INSPIRING OURSELVES AND OTHERS
From a young age our children should be trained to have BIG dreams and to set BIG goals. This is best done when they have teachers and mentors who can help them develop this unique mindset. A few years ago there was a significant global study conducted by Gallup that found that some of the most successful people had great coaches, mentors, teachers and role models when they were young. The study went on to state that their success was also a function of authentic work experiences they were exposed to when they were young. Doing projects in school and solving real-world problems naturally creates this mindset. Children will be able to set big goals, to solve complex problems and to imbibe all the real-world skills.
Inspiring others to dream big and to set big goals is equally important. Recent theories of motivation confirm that leaders of today need to essentially possess the skills to make others around them successful. Today this ability is defined as real leadership. The old days when a self-centered leader could thrive is simply impossible in today’s professional and transparent environment. History is a witness that people also do great things for their leaders when there is trust and respect.
Development of leaders begins at a young age, both home and at school. Ironically most present-day schools themselves are command-control structures that are designed to create fear that takes motivation and inspiration away. This is ironic given that the most successful organisations around the world are reorienting themselves and creating servant leadership models designed to minimise fear and raise motivation levels.
Parents have a responsibility to minimise fear inside their homes and to select schools where there is a culture of no fear. A quick trip to a school beginning with the guard, the receptionist and interactions with teachers, especially with the head of the school will inform an intelligent parent about its culture of fear. Real inspiration and great things are achieved in schools where relationships of warmth are as important as the learning environment.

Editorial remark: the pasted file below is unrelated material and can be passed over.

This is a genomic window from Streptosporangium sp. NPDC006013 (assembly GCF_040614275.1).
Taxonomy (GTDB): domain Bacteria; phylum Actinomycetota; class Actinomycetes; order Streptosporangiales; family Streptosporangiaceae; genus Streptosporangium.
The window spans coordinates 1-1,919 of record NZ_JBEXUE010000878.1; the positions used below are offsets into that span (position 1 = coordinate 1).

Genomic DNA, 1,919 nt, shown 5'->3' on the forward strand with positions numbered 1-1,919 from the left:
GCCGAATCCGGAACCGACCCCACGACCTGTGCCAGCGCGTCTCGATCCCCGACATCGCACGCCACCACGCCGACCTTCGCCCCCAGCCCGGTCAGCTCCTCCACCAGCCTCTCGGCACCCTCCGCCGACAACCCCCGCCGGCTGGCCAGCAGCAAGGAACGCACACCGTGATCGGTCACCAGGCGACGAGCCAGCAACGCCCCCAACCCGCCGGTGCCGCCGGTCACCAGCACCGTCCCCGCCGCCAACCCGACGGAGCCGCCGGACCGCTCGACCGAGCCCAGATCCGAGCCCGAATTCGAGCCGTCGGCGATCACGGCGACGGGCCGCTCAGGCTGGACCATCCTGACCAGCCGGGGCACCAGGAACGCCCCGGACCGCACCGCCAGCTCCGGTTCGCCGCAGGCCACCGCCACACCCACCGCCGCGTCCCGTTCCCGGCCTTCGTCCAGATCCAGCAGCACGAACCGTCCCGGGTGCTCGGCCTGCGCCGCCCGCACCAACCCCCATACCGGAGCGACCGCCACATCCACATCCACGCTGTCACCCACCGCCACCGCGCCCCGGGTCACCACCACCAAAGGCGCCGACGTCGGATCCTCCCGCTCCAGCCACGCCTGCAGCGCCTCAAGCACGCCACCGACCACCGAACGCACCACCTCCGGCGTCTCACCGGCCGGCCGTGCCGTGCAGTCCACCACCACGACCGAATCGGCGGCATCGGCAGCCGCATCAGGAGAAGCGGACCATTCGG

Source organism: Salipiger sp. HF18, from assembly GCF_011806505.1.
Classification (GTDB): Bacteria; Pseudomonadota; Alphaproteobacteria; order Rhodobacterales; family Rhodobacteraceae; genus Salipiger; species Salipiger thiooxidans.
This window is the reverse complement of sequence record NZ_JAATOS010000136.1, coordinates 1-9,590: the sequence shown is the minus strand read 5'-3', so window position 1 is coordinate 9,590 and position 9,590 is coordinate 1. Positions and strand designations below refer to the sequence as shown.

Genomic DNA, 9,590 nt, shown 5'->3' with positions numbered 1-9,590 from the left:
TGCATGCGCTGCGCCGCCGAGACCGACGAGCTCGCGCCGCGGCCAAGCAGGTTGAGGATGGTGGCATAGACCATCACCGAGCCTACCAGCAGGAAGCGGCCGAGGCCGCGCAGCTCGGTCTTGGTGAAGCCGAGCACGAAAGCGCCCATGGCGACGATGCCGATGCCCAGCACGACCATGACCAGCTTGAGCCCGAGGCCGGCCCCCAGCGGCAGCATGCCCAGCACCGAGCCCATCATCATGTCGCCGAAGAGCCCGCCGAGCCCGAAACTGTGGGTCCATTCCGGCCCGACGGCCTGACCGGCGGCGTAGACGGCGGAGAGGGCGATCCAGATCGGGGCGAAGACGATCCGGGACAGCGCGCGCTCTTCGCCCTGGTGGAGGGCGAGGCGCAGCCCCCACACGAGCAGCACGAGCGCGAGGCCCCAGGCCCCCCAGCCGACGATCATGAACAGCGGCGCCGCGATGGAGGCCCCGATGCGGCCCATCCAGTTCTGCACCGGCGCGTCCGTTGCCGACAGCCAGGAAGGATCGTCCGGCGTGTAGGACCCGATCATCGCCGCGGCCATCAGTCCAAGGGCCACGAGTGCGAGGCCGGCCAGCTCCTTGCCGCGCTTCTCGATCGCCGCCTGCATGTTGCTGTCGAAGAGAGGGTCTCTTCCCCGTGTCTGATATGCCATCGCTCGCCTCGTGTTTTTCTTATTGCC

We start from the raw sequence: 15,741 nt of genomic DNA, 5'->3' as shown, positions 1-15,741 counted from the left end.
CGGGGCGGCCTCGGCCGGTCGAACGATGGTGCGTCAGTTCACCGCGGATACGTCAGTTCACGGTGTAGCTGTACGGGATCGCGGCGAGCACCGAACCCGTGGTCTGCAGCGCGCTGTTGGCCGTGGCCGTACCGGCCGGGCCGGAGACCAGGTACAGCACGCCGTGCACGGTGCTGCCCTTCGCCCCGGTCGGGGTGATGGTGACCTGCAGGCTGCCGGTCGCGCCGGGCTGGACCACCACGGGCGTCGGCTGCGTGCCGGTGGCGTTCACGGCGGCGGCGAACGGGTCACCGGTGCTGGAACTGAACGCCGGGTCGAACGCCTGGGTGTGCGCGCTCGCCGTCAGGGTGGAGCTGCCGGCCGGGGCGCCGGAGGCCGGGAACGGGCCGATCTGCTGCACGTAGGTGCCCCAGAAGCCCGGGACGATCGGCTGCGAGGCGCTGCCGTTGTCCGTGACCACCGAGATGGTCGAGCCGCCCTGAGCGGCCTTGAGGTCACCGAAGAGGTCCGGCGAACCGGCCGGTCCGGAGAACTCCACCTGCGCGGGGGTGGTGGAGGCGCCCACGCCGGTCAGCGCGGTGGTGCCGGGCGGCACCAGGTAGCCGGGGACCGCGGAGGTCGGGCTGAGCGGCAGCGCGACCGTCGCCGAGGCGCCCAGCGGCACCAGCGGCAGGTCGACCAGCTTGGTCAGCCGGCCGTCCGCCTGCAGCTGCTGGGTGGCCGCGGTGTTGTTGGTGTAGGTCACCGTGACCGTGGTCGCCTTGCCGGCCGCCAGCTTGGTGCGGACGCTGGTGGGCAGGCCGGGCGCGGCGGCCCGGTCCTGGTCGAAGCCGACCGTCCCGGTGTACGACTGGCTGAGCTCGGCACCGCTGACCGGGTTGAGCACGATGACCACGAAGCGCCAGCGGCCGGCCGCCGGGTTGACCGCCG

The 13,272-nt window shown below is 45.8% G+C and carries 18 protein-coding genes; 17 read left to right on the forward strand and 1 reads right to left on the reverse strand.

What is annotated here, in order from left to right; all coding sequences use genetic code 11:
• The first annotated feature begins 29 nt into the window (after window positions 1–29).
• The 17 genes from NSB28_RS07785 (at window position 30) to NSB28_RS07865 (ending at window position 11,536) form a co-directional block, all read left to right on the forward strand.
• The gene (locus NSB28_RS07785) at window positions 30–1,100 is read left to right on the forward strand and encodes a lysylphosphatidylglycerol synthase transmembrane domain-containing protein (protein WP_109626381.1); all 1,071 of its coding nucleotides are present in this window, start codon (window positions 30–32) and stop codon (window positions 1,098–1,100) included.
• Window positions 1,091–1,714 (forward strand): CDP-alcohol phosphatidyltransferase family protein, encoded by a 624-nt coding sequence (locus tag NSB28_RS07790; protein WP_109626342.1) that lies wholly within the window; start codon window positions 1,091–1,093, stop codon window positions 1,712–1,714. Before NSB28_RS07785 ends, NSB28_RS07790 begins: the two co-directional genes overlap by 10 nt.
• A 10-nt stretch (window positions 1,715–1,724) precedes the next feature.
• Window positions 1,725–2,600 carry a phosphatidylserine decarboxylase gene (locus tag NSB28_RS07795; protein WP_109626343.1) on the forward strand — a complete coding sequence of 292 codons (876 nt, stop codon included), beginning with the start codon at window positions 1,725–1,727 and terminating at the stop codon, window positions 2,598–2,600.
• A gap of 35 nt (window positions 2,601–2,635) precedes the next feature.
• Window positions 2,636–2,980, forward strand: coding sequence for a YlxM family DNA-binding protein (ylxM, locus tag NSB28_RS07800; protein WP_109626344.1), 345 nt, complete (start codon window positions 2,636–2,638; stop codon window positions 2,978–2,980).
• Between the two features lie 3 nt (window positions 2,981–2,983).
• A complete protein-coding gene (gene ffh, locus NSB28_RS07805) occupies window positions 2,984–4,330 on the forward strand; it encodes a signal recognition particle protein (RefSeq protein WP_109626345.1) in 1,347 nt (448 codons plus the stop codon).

The most important timeless skill is kindness. It is where all other skills converge. Original thinking, resilience and inspiration are interconnected with kindness. Creativity blossoms when there is no fear of failure, as do relationships. Real collaboration is a function of relatedness.
An environment in which everyone is relaxed will lead to creative thinking, and one in which making mistakes (and learning from failure) is encouraged will lead to resilience. Great relationships of trust lead to a shared purpose and raise motivation. Inspiration and potential to achieve greatness occur when leaders exhibit kindness and empathy.
All the world’s problems, (and the two movies I referred to at the beginning of this article) can be addressed through reorientation towards kindness. If we are kind towards the environment, global warming can be reversed. Similarly, the serious global issues of an unequal economy, an unfair justice system and freedom at risk can be solved by developing the skill of kindness.
The exact same things hold true for our children. We can role model behaviours of kindness and we can share stories of kindness. Most powerfully, kindness in action is real kindness and we can select a school for our children where ‘practiced kindness’ is a core value. At Vega Schools, Gurugram we have a ‘Shram’ programme that specifically focuses on ‘empathy in action’. This is one of the most important aspects of how our learners learn.
Kindness is also something that can be easily felt as one interacts with the various people at a school – it always begins at the school gate in terms of how the guard treats the visitors, it carries forward to the reception area and is truly reflected by the warmth with which the teachers and school leaders exude.
As the old adage goes ‘we learn best ourselves when we teach others’. As we strive to teach our children these skills we will get better at them ourselves. With the awareness of the skills that will be important in a post COVID world, we will know exactly what to role model and what to look for. As we search for the best school in Gurgaon, we will certainly know which questions to ask and which skills to look for.